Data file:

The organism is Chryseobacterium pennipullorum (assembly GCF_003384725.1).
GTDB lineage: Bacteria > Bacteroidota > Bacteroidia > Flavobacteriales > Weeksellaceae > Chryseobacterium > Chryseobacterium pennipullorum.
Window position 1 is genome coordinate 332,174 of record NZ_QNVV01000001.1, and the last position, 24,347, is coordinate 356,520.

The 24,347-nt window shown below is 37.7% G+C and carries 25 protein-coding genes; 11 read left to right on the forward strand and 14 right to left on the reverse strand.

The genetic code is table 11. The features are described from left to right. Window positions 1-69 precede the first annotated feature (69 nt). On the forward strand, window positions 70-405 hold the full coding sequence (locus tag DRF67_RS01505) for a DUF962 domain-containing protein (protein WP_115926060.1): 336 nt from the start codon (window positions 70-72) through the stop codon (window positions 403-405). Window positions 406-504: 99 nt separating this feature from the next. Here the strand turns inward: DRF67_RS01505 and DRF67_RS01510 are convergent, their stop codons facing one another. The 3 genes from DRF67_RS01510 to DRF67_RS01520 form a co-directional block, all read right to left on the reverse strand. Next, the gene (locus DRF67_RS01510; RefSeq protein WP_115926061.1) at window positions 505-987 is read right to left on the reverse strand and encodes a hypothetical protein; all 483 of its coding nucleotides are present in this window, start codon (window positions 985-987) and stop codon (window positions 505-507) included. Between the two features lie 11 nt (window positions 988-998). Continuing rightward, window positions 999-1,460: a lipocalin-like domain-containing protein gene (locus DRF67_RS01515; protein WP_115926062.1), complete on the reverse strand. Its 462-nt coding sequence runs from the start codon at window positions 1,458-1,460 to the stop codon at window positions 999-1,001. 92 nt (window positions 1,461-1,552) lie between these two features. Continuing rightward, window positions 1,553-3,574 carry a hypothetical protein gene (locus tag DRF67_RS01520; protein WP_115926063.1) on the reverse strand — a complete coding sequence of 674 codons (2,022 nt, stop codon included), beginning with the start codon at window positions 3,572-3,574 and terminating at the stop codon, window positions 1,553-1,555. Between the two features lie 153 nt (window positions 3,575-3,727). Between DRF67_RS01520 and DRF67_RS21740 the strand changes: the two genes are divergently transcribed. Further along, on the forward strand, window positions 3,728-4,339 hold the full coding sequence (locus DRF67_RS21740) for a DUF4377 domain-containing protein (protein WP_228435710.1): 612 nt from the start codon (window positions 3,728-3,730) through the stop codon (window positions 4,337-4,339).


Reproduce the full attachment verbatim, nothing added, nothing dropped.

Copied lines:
The organism is Chryseobacterium pennipullorum (assembly GCF_003384725.1).
GTDB lineage: Bacteria > Bacteroidota > Bacteroidia > Flavobacteriales > Weeksellaceae > Chryseobacterium > Chryseobacterium pennipullorum.
Window position 1 is genome coordinate 332,174 of record NZ_QNVV01000001.1, and the last position, 24,347, is coordinate 356,520.

The 24,347-nt window shown below is 37.7% G+C and carries 25 protein-coding genes; 11 read left to right on the forward strand and 14 right to left on the reverse strand.

The genetic code is table 11. The features are described from left to right. Window positions 1-69 precede the first annotated feature (69 nt). On the forward strand, window positions 70-405 hold the full coding sequence (locus tag DRF67_RS01505) for a DUF962 domain-containing protein (protein WP_115926060.1): 336 nt from the start codon (window positions 70-72) through the stop codon (window positions 403-405). Window positions 406-504: 99 nt separating this feature from the next. Here the strand turns inward: DRF67_RS01505 and DRF67_RS01510 are convergent, their stop codons facing one another. The 3 genes from DRF67_RS01510 to DRF67_RS01520 form a co-directional block, all read right to left on the reverse strand. Next, the gene (locus DRF67_RS01510; RefSeq protein WP_115926061.1) at window positions 505-987 is read right to left on the reverse strand and encodes a hypothetical protein; all 483 of its coding nucleotides are present in this window, start codon (window positions 985-987) and stop codon (window positions 505-507) included. Between the two features lie 11 nt (window positions 988-998). Continuing rightward, window positions 999-1,460: a lipocalin-like domain-containing protein gene (locus DRF67_RS01515; protein WP_115926062.1), complete on the reverse strand. Its 462-nt coding sequence runs from the start codon at window positions 1,458-1,460 to the stop codon at window positions 999-1,001. 92 nt (window positions 1,461-1,552) lie between these two features. Continuing rightward, window positions 1,553-3,574 carry a hypothetical protein gene (locus tag DRF67_RS01520; protein WP_115926063.1) on the reverse strand — a complete coding sequence of 674 codons (2,022 nt, stop codon included), beginning with the start codon at window positions 3,572-3,574 and terminating at the stop codon, window positions 1,553-1,555. Between the two features lie 153 nt (window positions 3,575-3,727). Between DRF67_RS01520 and DRF67_RS21740 the strand changes: the two genes are divergently transcribed. Further along, on the forward strand, window positions 3,728-4,339 hold the full coding sequence (locus DRF67_RS21740) for a DUF4377 domain-containing protein (protein WP_228435710.1): 612 nt from the start codon (window positions 3,728-3,730) through the stop codon (window positions 4,337-4,339).